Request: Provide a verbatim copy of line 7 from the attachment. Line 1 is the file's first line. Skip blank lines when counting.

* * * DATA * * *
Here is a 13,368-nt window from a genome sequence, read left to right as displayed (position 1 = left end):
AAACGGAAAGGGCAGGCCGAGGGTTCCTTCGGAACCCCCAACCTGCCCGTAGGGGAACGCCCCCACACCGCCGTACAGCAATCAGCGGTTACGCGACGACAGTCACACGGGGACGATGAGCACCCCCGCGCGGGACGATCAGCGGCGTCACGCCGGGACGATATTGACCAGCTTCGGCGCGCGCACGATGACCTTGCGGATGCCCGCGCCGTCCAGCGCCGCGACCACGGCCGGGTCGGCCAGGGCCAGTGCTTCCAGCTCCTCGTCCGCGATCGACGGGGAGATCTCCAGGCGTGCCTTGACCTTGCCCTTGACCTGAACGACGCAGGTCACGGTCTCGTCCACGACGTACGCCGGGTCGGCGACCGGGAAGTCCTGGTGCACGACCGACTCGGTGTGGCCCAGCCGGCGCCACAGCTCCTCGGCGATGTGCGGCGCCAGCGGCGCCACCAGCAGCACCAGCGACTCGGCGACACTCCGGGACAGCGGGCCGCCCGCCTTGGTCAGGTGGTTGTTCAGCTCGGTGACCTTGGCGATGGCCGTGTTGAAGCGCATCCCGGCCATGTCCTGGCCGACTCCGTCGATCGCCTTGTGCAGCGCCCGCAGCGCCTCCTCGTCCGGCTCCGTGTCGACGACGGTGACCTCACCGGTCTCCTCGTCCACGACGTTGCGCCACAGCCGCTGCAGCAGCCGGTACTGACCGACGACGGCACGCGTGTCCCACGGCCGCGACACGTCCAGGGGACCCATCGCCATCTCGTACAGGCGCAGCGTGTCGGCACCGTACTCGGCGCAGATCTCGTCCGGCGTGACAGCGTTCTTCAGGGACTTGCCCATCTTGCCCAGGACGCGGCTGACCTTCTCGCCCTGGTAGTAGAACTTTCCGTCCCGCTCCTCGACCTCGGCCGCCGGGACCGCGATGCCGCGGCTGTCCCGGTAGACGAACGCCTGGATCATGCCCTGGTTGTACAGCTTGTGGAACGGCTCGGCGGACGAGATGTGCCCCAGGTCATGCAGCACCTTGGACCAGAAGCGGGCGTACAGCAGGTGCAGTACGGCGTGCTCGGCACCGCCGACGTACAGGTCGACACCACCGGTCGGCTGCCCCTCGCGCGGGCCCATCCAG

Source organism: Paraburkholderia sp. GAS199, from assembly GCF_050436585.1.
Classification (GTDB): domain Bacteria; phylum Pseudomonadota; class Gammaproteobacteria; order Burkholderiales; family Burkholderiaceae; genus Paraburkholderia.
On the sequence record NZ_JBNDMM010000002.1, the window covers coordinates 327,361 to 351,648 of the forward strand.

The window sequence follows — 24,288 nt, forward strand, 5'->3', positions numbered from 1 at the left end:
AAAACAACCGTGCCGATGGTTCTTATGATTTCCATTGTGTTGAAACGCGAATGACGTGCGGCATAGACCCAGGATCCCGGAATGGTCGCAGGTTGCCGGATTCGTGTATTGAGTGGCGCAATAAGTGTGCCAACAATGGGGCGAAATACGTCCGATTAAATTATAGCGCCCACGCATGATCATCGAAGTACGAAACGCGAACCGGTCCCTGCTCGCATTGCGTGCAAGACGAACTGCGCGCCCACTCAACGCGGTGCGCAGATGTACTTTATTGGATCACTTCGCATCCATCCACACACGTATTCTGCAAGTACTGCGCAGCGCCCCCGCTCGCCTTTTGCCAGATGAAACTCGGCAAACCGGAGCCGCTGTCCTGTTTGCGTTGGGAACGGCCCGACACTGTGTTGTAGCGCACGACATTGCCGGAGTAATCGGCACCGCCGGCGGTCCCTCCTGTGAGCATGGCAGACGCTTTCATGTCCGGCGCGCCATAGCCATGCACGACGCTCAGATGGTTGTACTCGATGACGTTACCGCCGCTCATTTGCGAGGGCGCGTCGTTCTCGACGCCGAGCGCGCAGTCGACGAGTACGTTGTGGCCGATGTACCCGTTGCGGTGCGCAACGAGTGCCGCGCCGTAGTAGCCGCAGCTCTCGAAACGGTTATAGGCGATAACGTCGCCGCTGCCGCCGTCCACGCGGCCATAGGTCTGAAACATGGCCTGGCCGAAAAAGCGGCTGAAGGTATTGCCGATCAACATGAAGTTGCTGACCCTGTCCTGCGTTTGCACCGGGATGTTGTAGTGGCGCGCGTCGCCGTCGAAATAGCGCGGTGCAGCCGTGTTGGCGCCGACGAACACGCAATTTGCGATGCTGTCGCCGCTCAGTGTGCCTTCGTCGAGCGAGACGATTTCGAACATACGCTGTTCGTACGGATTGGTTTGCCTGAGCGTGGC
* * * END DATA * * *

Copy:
AAAACAACCGTGCCGATGGTTCTTATGATTTCCATTGTGTTGAAACGCGAATGACGTGCGGCATAGACCCAGGATCCCGGAATGGTCGCAGGTTGCCGGATTCGTGTATTGAGTGGCGCAATAAGTGTGCCAACAATGGGGCGAAATACGTCCGATTAAATTATAGCGCCCACGCATGATCATCGAAGTACGAAACGCGAACCGGTCCCTGCTCGCATTGCGTGCAAGACGAACTGCGCGCCCACTCAACGCGGTGCGCAGATGTACTTTATTGGATCACTTCGCATCCATCCACACACGTATTCTGCAAGTACTGCGCAGCGCCCCCGCTCGCCTTTTGCCAGATGAAACTCGGCAAACCGGAGCCGCTGTCCTGTTTGCGTTGGGAACGGCCCGACACTGTGTTGTAGCGCACGACATTGCCGGAGTAATCGGCACCGCCGGCGGTCCCTCCTGTGAGCATGGCAGACGCTTTCATGTCCGGCGCGCCATAGCCATGCACGACGCTCAGATGGTTGTACTCGATGACGTTACCGCCGCTCATTTGCGAGGGCGCGTCGTTCTCGACGCCGAGCGCGCAGTCGACGAGTACGTTGTGGCCGATGTACCCGTTGCGGTGCGCAACGAGTGCCGCGCCGTAGTAGCCGCAGCTCTCGAAACGGTTATAGGCGATAACGTCGCCGCTGCCGCCGTCCACGCGGCCATAGGTCTGAAACATGGCCTGGCCGAAAAAGCGGCTGAAGGTATTGCCGATCAACATGAAGTTGCTGACCCTGTCCTGCGTTTGCACCGGGATGTTGTAGTGGCGCGCGTCGCCGTCGAAATAGCGCGGTGCAGCCGTGTTGGCGCCGACGAACACGCAATTTGCGATGCTGTCGCCGCTCAGTGTGCCTTCGTCGAGCGAGACGATTTCGAACATACGCTGTTCGTACGGATTGGTTTGCCTGAGCGTGGC